Opression Of Women In Literature Essay Research
Opression Of Women In Literature Essay, Research Paper
The following paper is in regard to Mary Wollstonecraft?s novel Maria, or the Wrongs of Women and Kate Chopin?s novel titled The Awakenings. The two stories have a similar plot and both discuss the oppression of women in the institution of marriage. This paper will include how the two main characters in each story, Maria (in Maria) and Edna (in The Awakenings) challenge the oppressive ideology by finding a new love and how they also encountered problems as long the way.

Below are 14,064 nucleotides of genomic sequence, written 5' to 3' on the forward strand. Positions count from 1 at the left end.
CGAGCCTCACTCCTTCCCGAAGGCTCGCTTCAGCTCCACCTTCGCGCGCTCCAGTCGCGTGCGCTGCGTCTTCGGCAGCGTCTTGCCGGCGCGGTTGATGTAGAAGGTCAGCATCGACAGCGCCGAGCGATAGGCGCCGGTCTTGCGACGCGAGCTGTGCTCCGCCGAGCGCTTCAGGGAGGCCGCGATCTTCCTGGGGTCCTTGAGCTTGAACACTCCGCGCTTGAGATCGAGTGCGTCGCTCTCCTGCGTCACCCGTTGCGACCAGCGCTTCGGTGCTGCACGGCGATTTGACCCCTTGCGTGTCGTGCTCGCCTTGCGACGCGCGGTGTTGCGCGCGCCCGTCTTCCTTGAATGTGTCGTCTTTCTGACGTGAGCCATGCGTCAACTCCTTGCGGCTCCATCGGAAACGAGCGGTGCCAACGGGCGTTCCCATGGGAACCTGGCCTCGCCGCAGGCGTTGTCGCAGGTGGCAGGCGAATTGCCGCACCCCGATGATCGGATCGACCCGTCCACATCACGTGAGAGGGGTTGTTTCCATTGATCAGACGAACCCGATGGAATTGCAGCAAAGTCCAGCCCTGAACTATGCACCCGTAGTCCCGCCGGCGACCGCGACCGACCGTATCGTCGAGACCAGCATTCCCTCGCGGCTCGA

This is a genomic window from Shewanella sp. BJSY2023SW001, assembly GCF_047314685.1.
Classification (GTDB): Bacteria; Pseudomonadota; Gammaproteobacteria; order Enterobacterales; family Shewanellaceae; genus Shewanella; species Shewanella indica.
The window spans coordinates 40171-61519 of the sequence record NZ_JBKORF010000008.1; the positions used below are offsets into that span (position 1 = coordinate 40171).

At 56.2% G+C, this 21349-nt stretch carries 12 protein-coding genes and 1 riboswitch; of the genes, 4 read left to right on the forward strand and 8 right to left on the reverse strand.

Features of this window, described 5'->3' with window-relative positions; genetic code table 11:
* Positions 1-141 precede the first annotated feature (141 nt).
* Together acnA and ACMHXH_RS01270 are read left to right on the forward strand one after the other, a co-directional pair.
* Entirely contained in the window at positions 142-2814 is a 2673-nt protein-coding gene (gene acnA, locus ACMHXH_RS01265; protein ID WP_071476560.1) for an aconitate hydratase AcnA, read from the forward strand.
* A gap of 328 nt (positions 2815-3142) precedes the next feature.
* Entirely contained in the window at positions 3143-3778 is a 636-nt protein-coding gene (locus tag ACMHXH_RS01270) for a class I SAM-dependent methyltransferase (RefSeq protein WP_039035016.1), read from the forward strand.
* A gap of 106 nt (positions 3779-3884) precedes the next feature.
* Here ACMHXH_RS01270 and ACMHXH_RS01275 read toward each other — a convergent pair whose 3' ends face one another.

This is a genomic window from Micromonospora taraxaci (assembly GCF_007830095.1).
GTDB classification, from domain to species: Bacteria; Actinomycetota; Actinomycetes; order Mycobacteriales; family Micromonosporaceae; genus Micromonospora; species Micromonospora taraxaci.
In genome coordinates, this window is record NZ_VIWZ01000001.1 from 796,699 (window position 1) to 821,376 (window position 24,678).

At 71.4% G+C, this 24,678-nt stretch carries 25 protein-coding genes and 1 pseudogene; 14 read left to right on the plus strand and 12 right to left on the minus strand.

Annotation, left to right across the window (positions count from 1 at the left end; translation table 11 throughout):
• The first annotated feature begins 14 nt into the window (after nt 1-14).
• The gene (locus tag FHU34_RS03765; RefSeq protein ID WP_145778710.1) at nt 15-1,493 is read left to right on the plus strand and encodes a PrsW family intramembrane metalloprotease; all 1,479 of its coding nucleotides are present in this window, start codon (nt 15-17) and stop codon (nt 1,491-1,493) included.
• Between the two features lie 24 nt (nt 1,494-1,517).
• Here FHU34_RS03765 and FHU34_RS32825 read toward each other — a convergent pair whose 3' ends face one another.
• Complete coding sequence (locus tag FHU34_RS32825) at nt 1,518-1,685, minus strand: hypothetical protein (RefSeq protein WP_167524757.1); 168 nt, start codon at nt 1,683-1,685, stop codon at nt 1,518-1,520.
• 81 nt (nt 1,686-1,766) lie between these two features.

?It was when the face and figure of great tragedian began to haunt her imagination and stir her senses. The persistence of the infatuation lent it an aspect of genuineness. The hopelessness of it colored it with the lofty tones of a great passion.? (Awakening?s, 1026) A passion that ultimately lost its novelty and was allocated to the shelf that held obscure yet relaxed delightful remembrances. The tragedian keeps fellowship with a visiting cavalry officer and an engaged gentleman. Though, in reality, the gentleman is probably no longer engaged, he will remain so in the mind of Edna Pontellier: one of the images of the infatuations of a ?little miss.”(1026) With respect to her marriage to Leonce Pontellier, Edna is inhibited, not with the man himself, but with the concept he represents. When leaving Mississippi on Leonce?s arm, she defied her family?s wish that she marries a non-Catholic. Cast to that equation a healthy dose of flattery from her intended and their union is as good as cemented. This is how Edna comes to be ensconced in the inescapable institution of marriage. One would presume that the speaking of the vows would discontinue her youthful allure, but that is not the case. Both the holy bounds of wedlock and the remonstrations of society hail to constrict her. Edna Pontellier experiences one last great infatuation. However, this beat upon her soul reverberates into a feeling that far surpasses what she had previously thought to be ?the climax of her fate.? (1026) The single-tired fantasies of her youth are replaced with a sentiment that matures in nature as her awakening proceeds. Edna realizes that her marriage is not making her happy anymore. She no longer wants to be treated as property. ?You are burnt?he added, looking at his wife as one looks at a valuable piece of personal property which has suffered some damage,? (1014). Edna is upset; every thing she?s longed for has become nothing but a joke. She soon begins her so-called ?feminine protest? by not responding to her husband?s questions. ?She said nothing, and refused to answer her husband when he questioned her.? (1017) She begins to find herself by realizing her position on earth as a human being, rather then a piece of her husband?s property. This realization is done by the feelings her had for Robert. Robert it seems made her feel human. ?In short, Mrs. Pontellier was beginning to realize her position in the universe as a human being, and to recognize her relations as an individual to the world within and about her.? (1022)